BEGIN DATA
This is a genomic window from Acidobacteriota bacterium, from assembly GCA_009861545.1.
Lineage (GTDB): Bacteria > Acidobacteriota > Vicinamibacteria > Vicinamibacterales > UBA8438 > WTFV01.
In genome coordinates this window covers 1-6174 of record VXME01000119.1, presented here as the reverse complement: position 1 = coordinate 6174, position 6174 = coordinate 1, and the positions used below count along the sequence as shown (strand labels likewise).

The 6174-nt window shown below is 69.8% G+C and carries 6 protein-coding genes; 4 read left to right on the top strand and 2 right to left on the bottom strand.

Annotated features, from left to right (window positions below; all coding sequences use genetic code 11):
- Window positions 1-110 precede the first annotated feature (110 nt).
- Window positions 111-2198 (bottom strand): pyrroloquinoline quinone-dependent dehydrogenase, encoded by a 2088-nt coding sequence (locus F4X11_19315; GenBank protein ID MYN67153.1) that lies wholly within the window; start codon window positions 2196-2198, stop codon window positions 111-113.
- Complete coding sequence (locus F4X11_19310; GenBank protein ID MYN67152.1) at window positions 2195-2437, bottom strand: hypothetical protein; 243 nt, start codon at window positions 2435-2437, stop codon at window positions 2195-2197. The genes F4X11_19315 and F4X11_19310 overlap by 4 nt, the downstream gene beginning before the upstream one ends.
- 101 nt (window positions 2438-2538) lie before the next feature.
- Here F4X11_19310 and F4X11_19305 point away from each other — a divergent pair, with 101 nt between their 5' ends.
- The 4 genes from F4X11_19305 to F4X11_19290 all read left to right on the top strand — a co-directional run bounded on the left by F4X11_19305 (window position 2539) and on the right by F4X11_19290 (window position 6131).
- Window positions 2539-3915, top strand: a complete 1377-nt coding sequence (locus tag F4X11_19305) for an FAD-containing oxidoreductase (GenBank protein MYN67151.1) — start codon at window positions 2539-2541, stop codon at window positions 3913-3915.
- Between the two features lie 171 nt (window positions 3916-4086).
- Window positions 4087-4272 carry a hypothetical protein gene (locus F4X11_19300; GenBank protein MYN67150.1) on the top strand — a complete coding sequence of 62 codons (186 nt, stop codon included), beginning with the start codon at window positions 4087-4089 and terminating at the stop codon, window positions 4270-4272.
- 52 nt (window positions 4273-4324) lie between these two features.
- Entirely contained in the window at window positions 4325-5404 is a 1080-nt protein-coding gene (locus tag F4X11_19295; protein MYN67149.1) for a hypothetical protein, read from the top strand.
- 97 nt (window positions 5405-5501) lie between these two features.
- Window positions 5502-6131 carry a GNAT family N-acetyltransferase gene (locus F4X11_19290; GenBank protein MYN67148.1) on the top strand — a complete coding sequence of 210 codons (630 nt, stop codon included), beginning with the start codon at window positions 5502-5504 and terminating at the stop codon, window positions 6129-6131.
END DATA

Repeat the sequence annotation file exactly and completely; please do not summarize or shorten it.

This is a genomic window from Acidobacteriota bacterium, from assembly GCA_009861545.1.
Lineage (GTDB): Bacteria > Acidobacteriota > Vicinamibacteria > Vicinamibacterales > UBA8438 > WTFV01.
In genome coordinates this window covers 1-6174 of record VXME01000119.1, presented here as the reverse complement: position 1 = coordinate 6174, position 6174 = coordinate 1, and the positions used below count along the sequence as shown (strand labels likewise).

The 6174-nt window shown below is 69.8% G+C and carries 6 protein-coding genes; 4 read left to right on the top strand and 2 right to left on the bottom strand.

Annotated features, from left to right (window positions below; all coding sequences use genetic code 11):
- Window positions 1-110 precede the first annotated feature (110 nt).
- Window positions 111-2198 (bottom strand): pyrroloquinoline quinone-dependent dehydrogenase, encoded by a 2088-nt coding sequence (locus F4X11_19315; GenBank protein ID MYN67153.1) that lies wholly within the window; start codon window positions 2196-2198, stop codon window positions 111-113.
- Complete coding sequence (locus F4X11_19310; GenBank protein ID MYN67152.1) at window positions 2195-2437, bottom strand: hypothetical protein; 243 nt, start codon at window positions 2435-2437, stop codon at window positions 2195-2197. The genes F4X11_19315 and F4X11_19310 overlap by 4 nt, the downstream gene beginning before the upstream one ends.
- 101 nt (window positions 2438-2538) lie before the next feature.
- Here F4X11_19310 and F4X11_19305 point away from each other — a divergent pair, with 101 nt between their 5' ends.
- The 4 genes from F4X11_19305 to F4X11_19290 all read left to right on the top strand — a co-directional run bounded on the left by F4X11_19305 (window position 2539) and on the right by F4X11_19290 (window position 6131).
- Window positions 2539-3915, top strand: a complete 1377-nt coding sequence (locus tag F4X11_19305) for an FAD-containing oxidoreductase (GenBank protein MYN67151.1) — start codon at window positions 2539-2541, stop codon at window positions 3913-3915.
- Between the two features lie 171 nt (window positions 3916-4086).
- Window positions 4087-4272 carry a hypothetical protein gene (locus F4X11_19300; GenBank protein MYN67150.1) on the top strand — a complete coding sequence of 62 codons (186 nt, stop codon included), beginning with the start codon at window positions 4087-4089 and terminating at the stop codon, window positions 4270-4272.
- 52 nt (window positions 4273-4324) lie between these two features.
- Entirely contained in the window at window positions 4325-5404 is a 1080-nt protein-coding gene (locus tag F4X11_19295; protein MYN67149.1) for a hypothetical protein, read from the top strand.
- 97 nt (window positions 5405-5501) lie between these two features.
- Window positions 5502-6131 carry a GNAT family N-acetyltransferase gene (locus F4X11_19290; GenBank protein MYN67148.1) on the top strand — a complete coding sequence of 210 codons (630 nt, stop codon included), beginning with the start codon at window positions 5502-5504 and terminating at the stop codon, window positions 6129-6131.